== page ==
The wet soil underneath a foundation might shift from loss of strength or swelling. Maintaining a dry foundation is important because this change is known to have a negative impact on structural integrity. Dampness is also a problem since it presents an ideal environment for mold growth. Apart from making below-ground spaces unpleasant, mold might be a health hazard. Unfortunately, conventional concrete is not waterproof, and even though it might keep out liquid water when it does not have cracks, water vapor penetrates easily. As such, preventing water from moving through concrete and ensuring it drains away from the foundation is essential to structural integrity.
Depending on factors such as climate, soil or water table conditions, geographic location, topography, and depth of the foundation, the task of installing proper drainage to guarantee dry below-grade spaces might be relatively straightforward or somewhat involving. Systems designed to keep water out will consist of three basic components, and these are:
• Drains for moving water away from the foundation’s bottom.
• Wall treatment designed to route water downwards and into the drains, which helps to ensure moisture does not move through the wall.
• Ground surface treatment installed adjacent to the building, which helps by directing surface water away.
While leaky basements are a common problem, taking precautionary measures to keep your below-grade interior spaces from flooding might be the best solution, especially since you now know that water is the leading cause of structural issues. Basement waterproofing is an excellent investment because it helps prevent water damage, which often leads to costly repairs.
Before you engage an expert, you’ll want to have some basic knowledge of the methods and products used to prevent basement leaks. Knowing a little bit more about the process of curing a leaky basement or what waterproofing involves is important. Apart from knowing what to expect, arming yourself with this information might help you choose the right service provider.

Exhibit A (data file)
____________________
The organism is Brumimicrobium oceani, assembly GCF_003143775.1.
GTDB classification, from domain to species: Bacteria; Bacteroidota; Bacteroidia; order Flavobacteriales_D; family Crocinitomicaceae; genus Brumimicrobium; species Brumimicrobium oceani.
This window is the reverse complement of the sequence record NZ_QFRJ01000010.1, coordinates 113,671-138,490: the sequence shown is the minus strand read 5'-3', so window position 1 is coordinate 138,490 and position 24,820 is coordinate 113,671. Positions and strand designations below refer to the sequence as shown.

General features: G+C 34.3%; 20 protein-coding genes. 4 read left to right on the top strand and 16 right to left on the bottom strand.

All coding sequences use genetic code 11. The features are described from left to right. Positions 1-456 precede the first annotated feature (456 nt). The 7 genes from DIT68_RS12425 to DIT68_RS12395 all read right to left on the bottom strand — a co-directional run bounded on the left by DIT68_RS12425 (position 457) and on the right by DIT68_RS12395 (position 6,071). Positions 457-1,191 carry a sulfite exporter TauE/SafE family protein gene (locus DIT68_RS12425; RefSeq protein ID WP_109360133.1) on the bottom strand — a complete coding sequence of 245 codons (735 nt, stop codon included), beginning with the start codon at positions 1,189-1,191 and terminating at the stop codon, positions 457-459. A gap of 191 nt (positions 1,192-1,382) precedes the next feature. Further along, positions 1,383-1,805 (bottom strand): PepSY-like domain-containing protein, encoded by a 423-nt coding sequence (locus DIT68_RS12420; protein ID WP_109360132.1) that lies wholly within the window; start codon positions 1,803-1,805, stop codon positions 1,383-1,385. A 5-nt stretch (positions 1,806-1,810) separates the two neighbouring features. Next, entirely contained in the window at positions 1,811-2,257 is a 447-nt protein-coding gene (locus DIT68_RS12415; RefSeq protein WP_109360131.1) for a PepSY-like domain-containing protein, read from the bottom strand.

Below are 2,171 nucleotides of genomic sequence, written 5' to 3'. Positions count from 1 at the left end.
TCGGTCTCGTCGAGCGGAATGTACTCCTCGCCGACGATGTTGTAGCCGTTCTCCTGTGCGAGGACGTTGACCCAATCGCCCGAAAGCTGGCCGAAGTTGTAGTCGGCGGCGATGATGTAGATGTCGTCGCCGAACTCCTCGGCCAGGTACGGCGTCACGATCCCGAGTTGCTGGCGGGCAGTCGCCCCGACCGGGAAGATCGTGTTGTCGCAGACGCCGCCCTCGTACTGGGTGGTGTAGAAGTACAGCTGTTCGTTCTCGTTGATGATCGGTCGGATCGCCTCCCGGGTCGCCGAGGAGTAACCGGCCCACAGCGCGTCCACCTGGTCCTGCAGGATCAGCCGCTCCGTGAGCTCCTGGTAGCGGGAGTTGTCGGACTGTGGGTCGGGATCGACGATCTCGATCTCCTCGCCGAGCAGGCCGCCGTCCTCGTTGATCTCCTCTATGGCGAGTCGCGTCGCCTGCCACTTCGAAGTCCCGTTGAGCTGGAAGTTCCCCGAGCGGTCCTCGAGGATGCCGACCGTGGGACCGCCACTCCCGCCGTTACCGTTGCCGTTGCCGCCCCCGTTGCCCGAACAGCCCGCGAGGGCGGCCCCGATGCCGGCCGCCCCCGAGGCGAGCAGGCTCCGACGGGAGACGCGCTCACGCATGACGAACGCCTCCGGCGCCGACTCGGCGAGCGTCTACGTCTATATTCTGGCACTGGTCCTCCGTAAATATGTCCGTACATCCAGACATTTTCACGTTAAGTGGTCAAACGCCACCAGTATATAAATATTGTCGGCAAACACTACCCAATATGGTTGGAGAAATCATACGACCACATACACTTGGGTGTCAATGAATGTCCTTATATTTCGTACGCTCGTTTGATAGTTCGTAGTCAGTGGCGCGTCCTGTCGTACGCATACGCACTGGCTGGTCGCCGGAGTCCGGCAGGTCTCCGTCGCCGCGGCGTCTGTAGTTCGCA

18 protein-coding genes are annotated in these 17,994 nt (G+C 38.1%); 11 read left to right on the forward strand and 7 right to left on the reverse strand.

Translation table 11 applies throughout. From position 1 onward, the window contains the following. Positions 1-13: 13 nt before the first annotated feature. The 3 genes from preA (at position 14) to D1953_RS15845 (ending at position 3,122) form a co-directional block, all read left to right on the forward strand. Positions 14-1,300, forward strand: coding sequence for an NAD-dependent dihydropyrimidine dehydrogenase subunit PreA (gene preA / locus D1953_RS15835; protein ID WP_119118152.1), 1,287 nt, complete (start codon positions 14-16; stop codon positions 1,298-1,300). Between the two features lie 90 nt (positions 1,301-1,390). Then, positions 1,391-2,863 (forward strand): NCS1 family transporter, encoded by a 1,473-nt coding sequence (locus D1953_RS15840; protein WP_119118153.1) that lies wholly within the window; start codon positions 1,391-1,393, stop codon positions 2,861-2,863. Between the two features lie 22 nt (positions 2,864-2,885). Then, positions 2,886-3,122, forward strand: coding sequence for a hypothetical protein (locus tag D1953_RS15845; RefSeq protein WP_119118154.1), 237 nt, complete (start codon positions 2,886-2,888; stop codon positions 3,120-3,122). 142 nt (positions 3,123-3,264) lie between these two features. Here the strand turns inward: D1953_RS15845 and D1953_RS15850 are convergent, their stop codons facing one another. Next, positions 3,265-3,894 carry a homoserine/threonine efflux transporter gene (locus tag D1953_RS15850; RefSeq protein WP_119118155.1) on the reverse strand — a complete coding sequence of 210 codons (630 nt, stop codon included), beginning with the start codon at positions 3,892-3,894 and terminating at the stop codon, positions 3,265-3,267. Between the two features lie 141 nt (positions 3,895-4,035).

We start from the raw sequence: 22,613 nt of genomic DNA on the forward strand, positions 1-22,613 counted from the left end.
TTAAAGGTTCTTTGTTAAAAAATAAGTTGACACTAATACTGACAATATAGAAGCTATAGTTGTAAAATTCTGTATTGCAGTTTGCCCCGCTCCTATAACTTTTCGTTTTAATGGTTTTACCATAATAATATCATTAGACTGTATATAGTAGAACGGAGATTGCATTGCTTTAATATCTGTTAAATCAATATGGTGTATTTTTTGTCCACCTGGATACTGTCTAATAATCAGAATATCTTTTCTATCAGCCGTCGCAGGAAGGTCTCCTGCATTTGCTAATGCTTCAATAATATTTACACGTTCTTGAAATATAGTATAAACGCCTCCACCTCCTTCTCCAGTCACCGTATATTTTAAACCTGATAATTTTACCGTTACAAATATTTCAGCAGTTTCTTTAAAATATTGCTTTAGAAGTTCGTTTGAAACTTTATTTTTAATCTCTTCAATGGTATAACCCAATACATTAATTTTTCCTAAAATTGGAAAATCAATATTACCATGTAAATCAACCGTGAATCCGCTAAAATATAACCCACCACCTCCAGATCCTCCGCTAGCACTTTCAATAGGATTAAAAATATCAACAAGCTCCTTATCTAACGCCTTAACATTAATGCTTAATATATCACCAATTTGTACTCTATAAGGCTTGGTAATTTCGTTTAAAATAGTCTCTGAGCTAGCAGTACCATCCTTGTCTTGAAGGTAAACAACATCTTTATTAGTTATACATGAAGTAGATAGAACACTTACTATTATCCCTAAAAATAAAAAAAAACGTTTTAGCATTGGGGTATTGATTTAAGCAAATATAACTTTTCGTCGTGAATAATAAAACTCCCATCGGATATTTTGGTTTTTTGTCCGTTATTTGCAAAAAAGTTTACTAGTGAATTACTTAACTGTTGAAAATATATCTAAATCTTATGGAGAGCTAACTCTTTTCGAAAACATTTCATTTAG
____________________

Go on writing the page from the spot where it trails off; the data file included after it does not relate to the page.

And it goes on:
Waterproofing situations are often entirely different, and so are the basements involved. As such, identifying the exact location of moisture penetration is just as important as developing an ideal and sustainable solution. Here’s a look at the three methods used to make below-grade spaces impermeable.
1. Interior waterproofing and sealants
Cracks, which usually form in concrete foundations, are a common water entry point. Fortunately, many professionals have the skills and equipment to seal such cracks. To seal off potential moisture entry points, waterproofing experts will usually inject a special sealant into the crack openings from the inside of below-grade spaces, making sure it penetrates all the way to the outside. The sealants used should have the ability to prevent leaks even when subjected to high levels of humidity.
You can, however, choose to use watertight coatings. This waterproofing method is a viable alternative since the coating employed will adhere to your concrete walls permanently and function effectively even when subjected to dampness or minor condensation. Unfortunately, the use of watertight coats or sealants does not fix major leaks or flooding. This inability is mainly because waterproof coats and sealants don’t perform well when subjected to intense water pressure.
2. Exterior waterproofing
Exterior waterproofing involves extensive excavation, which needs to be done around the entire house and all the way to the foundation’s base. Once the excavation is complete, experts will use a waterproof coating to seal the walls and make them watertight. This helps by directing water away and towards a drainage system. Thanks to this waterproofing method, homeowners can keep water from seeping into below-grade spaces through the walls or foundation. Additionally, exterior waterproofing prevents moisture from causing damage to a home’s interior and foundation.
3. Installation of interior and exterior drainage systems
Proper drainage systems allow better control over water, even in cases where water has already penetrated into the house. Using a sump pump to collect and drain water from below-grade spaces is one of the simplest ways to enhance drainage. Even so, you’ll want to be sure you’re pumping the water away from your house.
Interior drainage systems serve to drain underground water from below-grade spaces as well as the water that collects along the foundation. Though some homeowners take the functionality of an interior drainage system lightly, these systems can provide extensive benefits when there’s a power outage, heavy rainfall or heavy melting of snow. Apart from helping to ensure the area is free of both mold and mildew, proper drainage is effective in keeping water out of the home.
Taking preventive measures is important, which is why you should contact an expert and prepare your home before it’s too late.